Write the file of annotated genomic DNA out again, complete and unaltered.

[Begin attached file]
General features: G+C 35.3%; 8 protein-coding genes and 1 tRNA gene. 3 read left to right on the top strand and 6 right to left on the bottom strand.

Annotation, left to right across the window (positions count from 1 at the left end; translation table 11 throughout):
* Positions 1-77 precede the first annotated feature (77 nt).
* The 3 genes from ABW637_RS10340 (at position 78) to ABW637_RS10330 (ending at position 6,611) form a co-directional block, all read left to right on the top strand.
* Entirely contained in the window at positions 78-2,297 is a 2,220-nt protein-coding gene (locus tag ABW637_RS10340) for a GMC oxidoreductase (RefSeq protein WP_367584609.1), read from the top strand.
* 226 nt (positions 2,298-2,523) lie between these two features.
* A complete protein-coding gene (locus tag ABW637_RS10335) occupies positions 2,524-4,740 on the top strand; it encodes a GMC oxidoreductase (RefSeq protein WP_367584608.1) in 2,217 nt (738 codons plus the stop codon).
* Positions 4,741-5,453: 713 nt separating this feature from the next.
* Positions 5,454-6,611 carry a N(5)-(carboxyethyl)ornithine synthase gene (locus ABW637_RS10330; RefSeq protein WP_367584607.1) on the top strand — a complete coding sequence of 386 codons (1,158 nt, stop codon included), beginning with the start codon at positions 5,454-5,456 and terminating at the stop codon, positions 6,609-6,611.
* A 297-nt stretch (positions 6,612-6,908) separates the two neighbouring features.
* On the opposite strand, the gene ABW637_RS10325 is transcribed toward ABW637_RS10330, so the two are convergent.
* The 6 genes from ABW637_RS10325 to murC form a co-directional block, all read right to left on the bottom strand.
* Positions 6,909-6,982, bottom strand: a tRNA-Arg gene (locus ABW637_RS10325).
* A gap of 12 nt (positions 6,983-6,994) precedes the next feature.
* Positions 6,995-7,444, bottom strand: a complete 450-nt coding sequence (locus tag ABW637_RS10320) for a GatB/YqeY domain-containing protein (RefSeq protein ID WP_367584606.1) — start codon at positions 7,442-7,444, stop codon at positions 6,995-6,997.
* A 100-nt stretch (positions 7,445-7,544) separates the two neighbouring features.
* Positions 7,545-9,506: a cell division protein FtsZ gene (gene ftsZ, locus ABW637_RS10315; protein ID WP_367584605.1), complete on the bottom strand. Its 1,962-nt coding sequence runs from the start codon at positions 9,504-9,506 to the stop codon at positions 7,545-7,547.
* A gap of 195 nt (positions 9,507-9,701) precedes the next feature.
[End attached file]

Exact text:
General features: G+C 35.3%; 8 protein-coding genes and 1 tRNA gene. 3 read left to right on the top strand and 6 right to left on the bottom strand.

Annotation, left to right across the window (positions count from 1 at the left end; translation table 11 throughout):
* Positions 1-77 precede the first annotated feature (77 nt).
* The 3 genes from ABW637_RS10340 (at position 78) to ABW637_RS10330 (ending at position 6,611) form a co-directional block, all read left to right on the top strand.
* Entirely contained in the window at positions 78-2,297 is a 2,220-nt protein-coding gene (locus tag ABW637_RS10340) for a GMC oxidoreductase (RefSeq protein WP_367584609.1), read from the top strand.
* 226 nt (positions 2,298-2,523) lie between these two features.
* A complete protein-coding gene (locus tag ABW637_RS10335) occupies positions 2,524-4,740 on the top strand; it encodes a GMC oxidoreductase (RefSeq protein WP_367584608.1) in 2,217 nt (738 codons plus the stop codon).
* Positions 4,741-5,453: 713 nt separating this feature from the next.
* Positions 5,454-6,611 carry a N(5)-(carboxyethyl)ornithine synthase gene (locus ABW637_RS10330; RefSeq protein WP_367584607.1) on the top strand — a complete coding sequence of 386 codons (1,158 nt, stop codon included), beginning with the start codon at positions 5,454-5,456 and terminating at the stop codon, positions 6,609-6,611.
* A 297-nt stretch (positions 6,612-6,908) separates the two neighbouring features.
* On the opposite strand, the gene ABW637_RS10325 is transcribed toward ABW637_RS10330, so the two are convergent.
* The 6 genes from ABW637_RS10325 to murC form a co-directional block, all read right to left on the bottom strand.
* Positions 6,909-6,982, bottom strand: a tRNA-Arg gene (locus ABW637_RS10325).
* A gap of 12 nt (positions 6,983-6,994) precedes the next feature.
* Positions 6,995-7,444, bottom strand: a complete 450-nt coding sequence (locus tag ABW637_RS10320) for a GatB/YqeY domain-containing protein (RefSeq protein ID WP_367584606.1) — start codon at positions 7,442-7,444, stop codon at positions 6,995-6,997.
* A 100-nt stretch (positions 7,445-7,544) separates the two neighbouring features.
* Positions 7,545-9,506: a cell division protein FtsZ gene (gene ftsZ, locus ABW637_RS10315; protein ID WP_367584605.1), complete on the bottom strand. Its 1,962-nt coding sequence runs from the start codon at positions 9,504-9,506 to the stop codon at positions 7,545-7,547.
* A gap of 195 nt (positions 9,507-9,701) precedes the next feature.